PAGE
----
Arsenal FC: Arsene Wenger and Gunners Heading for Disaster in 2011/12 Season

Yoosof Farah@@YoosofFarahSenior Writer IIIJune 10, 2011

Arsene Wenger Has a Tough Job at Arsenal This Summer
Arsene Wenger Has a Tough Job at Arsenal This SummerShaun Botterill/Getty Images

After last season ended on a whimper for Arsenal, the campaign ahead looks just as bleak for the Gunners.

Already in the close season, manager Arsene Wenger has had to deal with his rivals spending big, signing all the top talent, strengthening their team and generally trying to steal a march on the opposition.

On top of that, Le Professor has also had to contend with several of his players implicitly, and even explicitly, stating their desire to leave the club and move to a team capable of winning trophies.

Add to that the fact a lot of key players have blabbed to the media and put pressure on themselves, by demanding the team finally win a trophy this time round, it seems Wenger is leading a ticking time bomb at the Emirates waiting to explode.

Having won just three times since their Carling Cup Final defeat to Birmingham City, Arsenal's 2010/11 season finished on a downer, suffering crushing home losses to the likes of Aston Villa and seeing what seem a certain place in the UEFA Champions League next season slip away.

Now the Gunners will go into the new season with the failures of the previous campaign still fresh in the memory, while Wenger will have two more unnecessary matches against obscure European opponents to dent his pre-season plans.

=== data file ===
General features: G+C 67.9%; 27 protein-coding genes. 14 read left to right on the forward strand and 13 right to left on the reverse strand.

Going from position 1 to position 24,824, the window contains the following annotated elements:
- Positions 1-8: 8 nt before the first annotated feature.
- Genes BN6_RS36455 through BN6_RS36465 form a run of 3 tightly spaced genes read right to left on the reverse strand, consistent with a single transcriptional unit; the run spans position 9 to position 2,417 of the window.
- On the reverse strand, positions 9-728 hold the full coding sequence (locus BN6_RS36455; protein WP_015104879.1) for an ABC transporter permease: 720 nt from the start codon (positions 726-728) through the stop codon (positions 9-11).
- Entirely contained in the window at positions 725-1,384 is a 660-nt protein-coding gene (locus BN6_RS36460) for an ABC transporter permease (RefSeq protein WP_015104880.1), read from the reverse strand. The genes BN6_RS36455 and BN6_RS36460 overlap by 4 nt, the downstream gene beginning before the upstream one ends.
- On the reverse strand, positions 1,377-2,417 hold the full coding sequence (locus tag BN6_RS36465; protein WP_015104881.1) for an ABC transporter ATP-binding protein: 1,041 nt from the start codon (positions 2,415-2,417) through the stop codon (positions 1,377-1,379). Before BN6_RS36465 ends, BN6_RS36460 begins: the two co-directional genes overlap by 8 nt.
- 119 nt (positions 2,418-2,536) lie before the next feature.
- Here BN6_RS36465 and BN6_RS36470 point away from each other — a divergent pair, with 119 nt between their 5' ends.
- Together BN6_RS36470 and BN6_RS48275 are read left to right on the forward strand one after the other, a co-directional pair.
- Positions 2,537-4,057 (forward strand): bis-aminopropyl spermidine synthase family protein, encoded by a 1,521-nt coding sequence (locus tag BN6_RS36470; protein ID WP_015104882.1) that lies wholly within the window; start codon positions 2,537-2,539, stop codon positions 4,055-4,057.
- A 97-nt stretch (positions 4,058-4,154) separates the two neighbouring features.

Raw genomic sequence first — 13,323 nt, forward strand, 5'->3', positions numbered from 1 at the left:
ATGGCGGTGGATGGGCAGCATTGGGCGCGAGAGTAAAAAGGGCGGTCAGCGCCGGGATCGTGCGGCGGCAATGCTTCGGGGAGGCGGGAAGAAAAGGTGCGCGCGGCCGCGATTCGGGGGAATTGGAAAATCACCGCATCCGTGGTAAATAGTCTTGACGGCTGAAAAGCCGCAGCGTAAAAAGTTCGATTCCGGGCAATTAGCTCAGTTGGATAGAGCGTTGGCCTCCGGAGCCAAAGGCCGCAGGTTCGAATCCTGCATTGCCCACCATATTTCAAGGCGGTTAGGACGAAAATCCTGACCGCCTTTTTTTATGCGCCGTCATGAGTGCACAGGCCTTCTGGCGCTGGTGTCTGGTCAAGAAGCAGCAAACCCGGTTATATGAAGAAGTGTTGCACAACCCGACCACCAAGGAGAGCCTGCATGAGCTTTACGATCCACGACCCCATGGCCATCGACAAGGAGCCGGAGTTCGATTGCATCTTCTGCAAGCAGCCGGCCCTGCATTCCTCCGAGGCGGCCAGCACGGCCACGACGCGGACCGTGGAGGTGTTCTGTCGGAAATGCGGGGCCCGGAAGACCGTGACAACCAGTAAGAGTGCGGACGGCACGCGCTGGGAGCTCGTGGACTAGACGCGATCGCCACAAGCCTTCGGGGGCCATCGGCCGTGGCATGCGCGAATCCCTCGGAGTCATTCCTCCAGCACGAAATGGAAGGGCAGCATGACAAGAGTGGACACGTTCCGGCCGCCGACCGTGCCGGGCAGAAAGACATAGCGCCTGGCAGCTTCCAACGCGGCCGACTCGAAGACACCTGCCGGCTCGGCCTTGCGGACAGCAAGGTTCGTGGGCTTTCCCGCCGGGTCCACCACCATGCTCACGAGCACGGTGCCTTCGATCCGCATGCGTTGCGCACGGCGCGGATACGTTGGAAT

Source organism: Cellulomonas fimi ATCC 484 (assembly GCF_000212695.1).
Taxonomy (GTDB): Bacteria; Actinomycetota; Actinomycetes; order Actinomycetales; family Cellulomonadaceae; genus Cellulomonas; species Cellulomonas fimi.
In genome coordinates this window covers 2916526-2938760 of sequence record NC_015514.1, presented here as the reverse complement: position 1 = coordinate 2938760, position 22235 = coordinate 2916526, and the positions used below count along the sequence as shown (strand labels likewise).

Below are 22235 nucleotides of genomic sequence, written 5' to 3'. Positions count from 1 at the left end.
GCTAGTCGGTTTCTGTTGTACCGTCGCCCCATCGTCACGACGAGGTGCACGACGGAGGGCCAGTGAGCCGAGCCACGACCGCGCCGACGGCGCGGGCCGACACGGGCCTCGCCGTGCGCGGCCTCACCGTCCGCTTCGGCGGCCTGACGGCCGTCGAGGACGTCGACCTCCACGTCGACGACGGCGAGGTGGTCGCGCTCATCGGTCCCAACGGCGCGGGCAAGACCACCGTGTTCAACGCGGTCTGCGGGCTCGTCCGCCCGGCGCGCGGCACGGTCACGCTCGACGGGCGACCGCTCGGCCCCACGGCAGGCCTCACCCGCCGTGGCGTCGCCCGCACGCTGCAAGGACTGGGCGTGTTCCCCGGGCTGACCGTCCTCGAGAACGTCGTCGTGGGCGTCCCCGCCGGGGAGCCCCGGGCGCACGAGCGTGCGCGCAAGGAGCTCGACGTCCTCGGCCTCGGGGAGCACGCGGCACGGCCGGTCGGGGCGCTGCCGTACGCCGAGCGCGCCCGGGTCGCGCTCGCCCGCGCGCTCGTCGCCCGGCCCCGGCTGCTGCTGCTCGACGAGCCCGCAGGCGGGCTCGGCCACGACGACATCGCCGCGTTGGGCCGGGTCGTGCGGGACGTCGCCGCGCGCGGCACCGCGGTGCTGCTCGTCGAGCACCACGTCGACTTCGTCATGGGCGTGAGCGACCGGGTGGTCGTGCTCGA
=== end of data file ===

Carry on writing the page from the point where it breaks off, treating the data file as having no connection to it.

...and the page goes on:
And speaking of the Carling Cup Final, the players' confidence won't be sky high knowing they couldn't even win a trophy against a team who were incapable of staying in the Premier League.

Arsenal most likely won't be going into the new season full of belief, something which is very significant. Chelsea ended 2009/10 on a high, winning six of their last seven league games and scoring 28 goals in the process. 

They then started 2010/11 in a similar vein, again winning six out of their first seven league games, scoring 23 goals.

Arsenal have also had the problem of their biggest Premier League rivals already spending big this summer and signalling their intent ahead of the new campaign.

One of the club's top transfer targets, Phil Jones, completed his £16 million move from Blackburn Rovers to Manchester United, and look set to add another on Arsenal's radar, Aston Villa's Ashley Young, to their ranks for £20 million.

Meanwhile Liverpool have secured rising England star Jordan Henderson from Sunderland for £20million, with Chelsea also showing off their financial power having agreed a £17.7million deal with RSC Anderlecht to sign the next Didier Drogba, Romelu Lukaku.

Then there's Arsenal, who have signed Carl Jenkinson from Charlton Athletic for £1million and have far more column inches devoted to players leaving than those arriving.

For the Arsenal players on holiday reading, watching and hearing how much stronger their opponents are getting, not only must it be quite concerning but also quite disappointing, with the Gunners having missed out on some of their top targets and giving off an impression of a lack of ambition.

Again, confidence and trust in Arsene Wenger and the board of directors won't be sky high from the players, with almost every other club seemingly adding more and more top talent to their ranks.

But even when Arsenal do sign new players, they're going to have to offload talent, with centre-back a particular problem position.